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It was designed in the spirit of the solid-body Hawaiian guitars manufactured by Rickenbacker — small, simple units made of Bakelite and aluminum with the parts bolted together — but with wooden construction.
(Rickenbacker, then spelled "Rickenbacher", also offered a solid Bakelite-bodied electric Spanish guitar in 1935 that seemed to presage details of Fender's design.) The initial single-pickup production model appeared in 1950, and was called the Fender Esquire.
In particular, the Esquire necks had no truss rod and many were replaced due to bent necks.
Later in 1950, this single-pickup model was discontinued, and a two-pickup model was renamed the Broadcaster.
These serial numbers did not identify the country of origin in the body of the number.
Instead, the instrument’s country of origin appears on the decal on the back of the headstock, near the serial number.
The numbers for each year typically overlap, as there is always a transitional period between successive years and as necks that are made and serial numbered late in any given year are used on instruments assembled in the early months of the following year.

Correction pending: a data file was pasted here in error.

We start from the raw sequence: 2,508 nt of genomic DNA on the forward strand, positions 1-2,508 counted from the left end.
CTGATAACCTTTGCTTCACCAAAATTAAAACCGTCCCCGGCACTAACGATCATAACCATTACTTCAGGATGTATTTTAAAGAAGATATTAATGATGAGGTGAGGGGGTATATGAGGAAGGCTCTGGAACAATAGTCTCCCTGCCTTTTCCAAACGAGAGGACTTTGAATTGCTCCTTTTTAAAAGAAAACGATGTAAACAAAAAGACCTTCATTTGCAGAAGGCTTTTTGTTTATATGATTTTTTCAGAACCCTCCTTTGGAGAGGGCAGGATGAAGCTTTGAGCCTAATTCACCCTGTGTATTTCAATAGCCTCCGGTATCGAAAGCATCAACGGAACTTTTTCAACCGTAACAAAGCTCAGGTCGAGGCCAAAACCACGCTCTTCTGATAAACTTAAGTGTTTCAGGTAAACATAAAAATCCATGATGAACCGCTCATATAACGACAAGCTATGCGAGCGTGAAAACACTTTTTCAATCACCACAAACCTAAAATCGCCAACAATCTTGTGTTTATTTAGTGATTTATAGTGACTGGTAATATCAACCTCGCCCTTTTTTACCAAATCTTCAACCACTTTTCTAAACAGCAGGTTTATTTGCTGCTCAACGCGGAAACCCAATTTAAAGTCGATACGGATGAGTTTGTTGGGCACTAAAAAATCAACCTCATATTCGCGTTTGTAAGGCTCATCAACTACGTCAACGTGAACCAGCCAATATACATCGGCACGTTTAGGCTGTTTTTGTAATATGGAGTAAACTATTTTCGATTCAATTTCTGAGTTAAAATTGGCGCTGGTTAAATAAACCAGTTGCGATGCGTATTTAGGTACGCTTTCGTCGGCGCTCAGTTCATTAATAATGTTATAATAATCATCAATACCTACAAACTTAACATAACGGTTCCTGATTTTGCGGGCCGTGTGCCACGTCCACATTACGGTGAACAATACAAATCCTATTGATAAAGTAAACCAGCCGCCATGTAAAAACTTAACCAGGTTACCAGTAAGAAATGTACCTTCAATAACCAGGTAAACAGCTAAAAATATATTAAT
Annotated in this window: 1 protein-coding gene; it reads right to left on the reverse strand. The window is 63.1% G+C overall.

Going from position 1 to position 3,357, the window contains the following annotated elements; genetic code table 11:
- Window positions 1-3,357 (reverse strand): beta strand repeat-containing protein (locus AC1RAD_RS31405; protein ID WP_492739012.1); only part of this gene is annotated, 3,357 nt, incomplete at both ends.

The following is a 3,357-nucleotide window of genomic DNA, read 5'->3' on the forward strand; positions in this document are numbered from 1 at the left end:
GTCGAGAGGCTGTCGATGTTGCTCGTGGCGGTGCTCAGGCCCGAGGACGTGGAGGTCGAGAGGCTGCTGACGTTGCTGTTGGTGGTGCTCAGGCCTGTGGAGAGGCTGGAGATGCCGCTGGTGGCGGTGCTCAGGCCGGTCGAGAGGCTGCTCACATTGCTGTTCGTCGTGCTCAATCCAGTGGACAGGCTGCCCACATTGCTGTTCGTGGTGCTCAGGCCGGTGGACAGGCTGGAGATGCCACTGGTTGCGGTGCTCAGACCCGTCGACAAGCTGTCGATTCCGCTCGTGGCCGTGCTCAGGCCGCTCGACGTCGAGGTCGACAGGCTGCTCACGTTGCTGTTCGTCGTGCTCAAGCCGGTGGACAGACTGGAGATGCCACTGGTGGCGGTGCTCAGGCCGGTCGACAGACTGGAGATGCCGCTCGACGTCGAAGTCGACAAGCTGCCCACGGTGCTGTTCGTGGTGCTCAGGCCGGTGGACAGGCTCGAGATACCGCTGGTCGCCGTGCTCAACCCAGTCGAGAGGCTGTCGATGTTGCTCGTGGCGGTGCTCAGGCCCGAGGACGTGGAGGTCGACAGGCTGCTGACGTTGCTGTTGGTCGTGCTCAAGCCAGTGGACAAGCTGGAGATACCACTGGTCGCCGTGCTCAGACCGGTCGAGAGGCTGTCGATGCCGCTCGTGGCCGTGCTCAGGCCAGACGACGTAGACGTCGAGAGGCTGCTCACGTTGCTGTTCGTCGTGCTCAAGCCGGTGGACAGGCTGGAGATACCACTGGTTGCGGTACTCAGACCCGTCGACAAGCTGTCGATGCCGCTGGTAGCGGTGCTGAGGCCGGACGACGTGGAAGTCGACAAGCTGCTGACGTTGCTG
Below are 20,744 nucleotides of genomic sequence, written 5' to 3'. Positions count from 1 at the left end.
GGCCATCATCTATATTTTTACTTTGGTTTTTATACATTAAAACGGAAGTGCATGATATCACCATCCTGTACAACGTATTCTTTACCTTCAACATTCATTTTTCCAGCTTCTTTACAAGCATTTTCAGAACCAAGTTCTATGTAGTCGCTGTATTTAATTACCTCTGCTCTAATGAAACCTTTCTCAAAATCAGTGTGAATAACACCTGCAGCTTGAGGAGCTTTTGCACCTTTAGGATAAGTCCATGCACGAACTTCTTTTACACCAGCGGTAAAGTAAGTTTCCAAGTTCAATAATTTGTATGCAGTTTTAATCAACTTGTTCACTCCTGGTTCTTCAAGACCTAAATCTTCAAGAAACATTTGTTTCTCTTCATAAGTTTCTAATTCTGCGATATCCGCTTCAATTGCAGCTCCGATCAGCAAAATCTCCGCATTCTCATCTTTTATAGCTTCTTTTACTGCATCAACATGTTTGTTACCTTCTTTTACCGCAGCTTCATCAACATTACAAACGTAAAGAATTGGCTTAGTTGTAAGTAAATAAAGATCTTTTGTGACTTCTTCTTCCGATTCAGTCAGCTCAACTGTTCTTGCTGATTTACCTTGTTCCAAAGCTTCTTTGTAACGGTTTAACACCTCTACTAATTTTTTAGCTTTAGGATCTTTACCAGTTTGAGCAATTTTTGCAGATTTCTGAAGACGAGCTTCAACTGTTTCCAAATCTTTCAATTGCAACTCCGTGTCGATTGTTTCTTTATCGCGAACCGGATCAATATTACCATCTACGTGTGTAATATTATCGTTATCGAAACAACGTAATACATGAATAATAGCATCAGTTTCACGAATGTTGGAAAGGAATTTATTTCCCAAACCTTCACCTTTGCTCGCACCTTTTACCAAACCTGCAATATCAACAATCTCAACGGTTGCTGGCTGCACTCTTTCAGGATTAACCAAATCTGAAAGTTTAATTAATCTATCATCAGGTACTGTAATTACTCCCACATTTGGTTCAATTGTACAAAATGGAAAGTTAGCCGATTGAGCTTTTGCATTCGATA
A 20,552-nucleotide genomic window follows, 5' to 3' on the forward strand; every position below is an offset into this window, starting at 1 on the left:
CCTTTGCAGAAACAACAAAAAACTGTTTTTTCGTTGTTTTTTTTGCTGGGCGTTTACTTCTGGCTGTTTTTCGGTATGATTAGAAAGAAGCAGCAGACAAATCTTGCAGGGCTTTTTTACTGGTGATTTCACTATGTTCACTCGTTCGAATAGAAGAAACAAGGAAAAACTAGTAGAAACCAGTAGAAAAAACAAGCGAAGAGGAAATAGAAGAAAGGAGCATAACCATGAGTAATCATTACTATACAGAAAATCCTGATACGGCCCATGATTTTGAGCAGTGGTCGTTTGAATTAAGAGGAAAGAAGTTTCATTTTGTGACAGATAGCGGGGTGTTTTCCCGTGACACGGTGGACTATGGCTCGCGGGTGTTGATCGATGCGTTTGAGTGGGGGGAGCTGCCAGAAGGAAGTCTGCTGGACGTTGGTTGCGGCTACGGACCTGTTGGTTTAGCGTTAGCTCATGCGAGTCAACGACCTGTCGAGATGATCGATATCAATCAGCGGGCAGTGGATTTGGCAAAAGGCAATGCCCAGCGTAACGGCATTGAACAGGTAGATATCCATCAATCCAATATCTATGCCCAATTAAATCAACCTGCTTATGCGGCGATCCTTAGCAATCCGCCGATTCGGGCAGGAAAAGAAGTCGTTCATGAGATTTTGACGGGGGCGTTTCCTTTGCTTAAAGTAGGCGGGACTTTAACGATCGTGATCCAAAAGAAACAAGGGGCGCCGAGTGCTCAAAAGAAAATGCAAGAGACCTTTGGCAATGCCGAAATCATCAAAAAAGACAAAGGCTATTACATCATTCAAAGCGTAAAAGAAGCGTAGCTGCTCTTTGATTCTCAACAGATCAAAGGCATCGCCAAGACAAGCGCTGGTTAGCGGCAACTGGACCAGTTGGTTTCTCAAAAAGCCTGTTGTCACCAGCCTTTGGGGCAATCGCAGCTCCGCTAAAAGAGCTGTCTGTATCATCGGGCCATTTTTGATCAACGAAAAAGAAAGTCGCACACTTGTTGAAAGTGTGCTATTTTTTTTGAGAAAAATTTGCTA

A new serial-numbering scheme was adopted toward the end of 2009 using the number 10 as a prefix, followed by a space, followed by seven digits.
Instruments made between 19 carry MN prefix serial numbers, with the M designating Mexico and the N designating the 1990s.Tone had never, until then, been the primary reason for a guitarist to go electric, but in 1943, when Fender and his partner, Clayton Orr "Doc" Kauffman, built a crude wooden guitar as a pickup test rig, local country players started asking to borrow it for gigs. Fender was intrigued, and in 1949, when it was long understood that solid construction offered great advantages in electric instruments, but before any commercial solid-body Spanish guitars had caught on (the then-small Audiovox company apparently offered a modern, solid-body electric guitar as early as the mid-1930s), he built a better prototype.That hand-built prototype, an anonymous white guitar, had most of the features of what would become the Telecaster.Ash and maple were used to construct the body and neck respectively and the guitar came in one color entitled, blond.Fewer than fifty guitars were originally produced under that name, and most were replaced under warranty because of early manufacturing problems.
The so-called Nocaster was a short-lived variant of Telecaster.